82 | 1
1-5 | 4-41
74 | 13
Touchdowns Scored 4 9
0 | 0
Field Goals-Attempts 4-4 0-0
0-1 | 1-1
Red Zone Scores (5-5) 100%|(6-6) 100% 1 | 1
(0-0) 0%|(0-1) 0% 1 1
Red Zone Touchdowns (3-5) 60%|(6-6) 100% (0-0) 0%|(0-1) 0%
OFEI/DFEI N/A N/A N/A N/A N/A N/A N/A N/A
Off. S&P+/Def. S&P+ N/A | N/A N/A N/A N/A N/A N/A | N/A

Central Florida has already won more games than it did a year ago. The Knights beat South Carolina State 38-0 on Saturday to start the season 1-0. Last season, they went 0-12, but made a nice splash in the offseason with the hiring of former Nebraska quarterback and Oregon offensive coordinator Scott Frost.

Frost spent seven seasons in Eugene, first as the wide receivers coach under Chip Kelly, and then as the offensive coordinator once Kelly left for the NFL. He brings a winning pedigree to Orlando, having compiled a 79-15 record with four top four finishes nationally. He promised to bring Oregon’s offense to UCF which the school is calling UCFast.

It worked in the season opener as UCF piled up 462 yards of offense and 38 points. Last season, their offense eclipsed 400 yards just once in a game — 412 yard at Tulsa — and scored more than 30 points just once — 31 points in a 45-31 loss to Tulane. Granted, South Carolina State is a member of the Football Championship Subdivision (FCS) and went 7-4 last season. But a win is a win and it’s a positive start for Frost.

While offense is Frost’s calling card, the most impressive part of their win was the defense, which held SCSU to just 223 total yards, 85 rushing yards, and no points. Last season, UCF’s defense allowed 464.1 yards per game (113th nationally), 199.2 rushing yards per game (100th), 264.9 passing yards per game (109th), and 37.7 points per game (117th). The Knights returned just five starters from last year’s defense, but brought in several junior college transfers that will step up and contribute right away.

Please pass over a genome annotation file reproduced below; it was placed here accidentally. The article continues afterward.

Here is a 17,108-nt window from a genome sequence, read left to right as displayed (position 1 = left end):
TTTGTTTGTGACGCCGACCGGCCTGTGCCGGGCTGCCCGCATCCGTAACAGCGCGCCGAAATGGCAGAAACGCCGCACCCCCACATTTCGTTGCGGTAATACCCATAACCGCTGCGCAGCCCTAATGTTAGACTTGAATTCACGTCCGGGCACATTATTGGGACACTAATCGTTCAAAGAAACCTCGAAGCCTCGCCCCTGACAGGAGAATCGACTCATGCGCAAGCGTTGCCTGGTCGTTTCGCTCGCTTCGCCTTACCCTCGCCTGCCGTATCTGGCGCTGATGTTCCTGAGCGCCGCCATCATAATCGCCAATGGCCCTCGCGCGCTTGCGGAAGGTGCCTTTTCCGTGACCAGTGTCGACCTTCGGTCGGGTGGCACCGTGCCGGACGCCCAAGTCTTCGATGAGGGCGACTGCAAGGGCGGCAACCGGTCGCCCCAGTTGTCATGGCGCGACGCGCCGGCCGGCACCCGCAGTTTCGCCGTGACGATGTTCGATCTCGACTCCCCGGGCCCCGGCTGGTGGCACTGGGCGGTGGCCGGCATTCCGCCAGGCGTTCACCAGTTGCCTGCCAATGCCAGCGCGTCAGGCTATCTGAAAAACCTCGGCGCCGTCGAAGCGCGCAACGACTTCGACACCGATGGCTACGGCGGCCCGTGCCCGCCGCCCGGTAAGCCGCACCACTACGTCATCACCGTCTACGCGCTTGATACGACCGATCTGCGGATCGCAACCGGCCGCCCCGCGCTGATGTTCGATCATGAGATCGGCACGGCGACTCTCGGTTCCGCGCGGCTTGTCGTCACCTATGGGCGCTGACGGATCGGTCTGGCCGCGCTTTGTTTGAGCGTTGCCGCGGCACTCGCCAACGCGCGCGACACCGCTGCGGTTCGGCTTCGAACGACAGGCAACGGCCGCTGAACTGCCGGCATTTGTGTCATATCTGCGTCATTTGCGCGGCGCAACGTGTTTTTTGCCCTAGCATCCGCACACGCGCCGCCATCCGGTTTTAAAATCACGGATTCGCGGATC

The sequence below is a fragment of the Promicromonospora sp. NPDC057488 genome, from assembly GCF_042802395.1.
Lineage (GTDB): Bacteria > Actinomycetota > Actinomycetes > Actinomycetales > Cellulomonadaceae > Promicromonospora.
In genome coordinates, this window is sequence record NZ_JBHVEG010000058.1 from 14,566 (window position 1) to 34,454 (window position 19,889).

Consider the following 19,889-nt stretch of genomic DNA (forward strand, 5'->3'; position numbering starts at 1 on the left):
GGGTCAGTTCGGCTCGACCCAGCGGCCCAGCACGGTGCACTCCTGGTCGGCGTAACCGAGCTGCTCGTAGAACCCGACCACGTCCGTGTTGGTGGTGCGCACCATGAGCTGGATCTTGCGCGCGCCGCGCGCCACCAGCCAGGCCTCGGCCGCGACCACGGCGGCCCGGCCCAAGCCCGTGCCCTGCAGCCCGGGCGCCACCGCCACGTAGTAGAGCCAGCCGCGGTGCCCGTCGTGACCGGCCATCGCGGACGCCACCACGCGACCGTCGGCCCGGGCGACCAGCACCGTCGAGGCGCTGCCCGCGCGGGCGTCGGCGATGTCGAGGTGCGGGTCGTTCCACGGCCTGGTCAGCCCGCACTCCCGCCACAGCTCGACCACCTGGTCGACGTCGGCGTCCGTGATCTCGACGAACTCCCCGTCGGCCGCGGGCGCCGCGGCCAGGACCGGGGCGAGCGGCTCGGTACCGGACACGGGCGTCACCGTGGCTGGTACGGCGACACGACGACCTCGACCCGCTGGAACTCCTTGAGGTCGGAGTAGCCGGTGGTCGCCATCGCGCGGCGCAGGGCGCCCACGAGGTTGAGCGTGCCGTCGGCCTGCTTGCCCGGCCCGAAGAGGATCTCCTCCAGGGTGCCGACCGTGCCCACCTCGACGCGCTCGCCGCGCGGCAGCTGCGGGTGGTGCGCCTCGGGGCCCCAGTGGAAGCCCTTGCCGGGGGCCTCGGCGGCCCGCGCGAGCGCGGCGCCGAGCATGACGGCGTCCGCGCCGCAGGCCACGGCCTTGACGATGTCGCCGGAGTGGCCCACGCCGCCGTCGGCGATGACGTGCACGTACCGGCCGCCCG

On Saturday, it took a while for UCF’s offense to get going. They gained just 102 yards on their first five possessions, leading to just four field goals. They finally punched it into the endzone with an 8-play, 57-yard drive in the final two minutes of the first half. The second half was a different story as UCF had three scoring drives of at least 63 yards.

Despite the 38-point win, a deeper look into the numbers reveal it was more an indication of the opponent than UCF being that much more improved. Quarterback Justin Holman completed just 50 percent of his passes for a quarterback rating of 31.0. While they topped 200 yards rushing, they averaged just 3.7 yards per carry. They also lost two fumbles and allowed three sacks.

With the abundance of talent available in the state of Florida, it’s a safe bet that UCF will eventually turn things around under Frost, but it won’t happen right away and it certainly won’t happen by next week. Michigan may not win by 60, but they’ll win big once again.

2016 non-conference opponent preview: UCF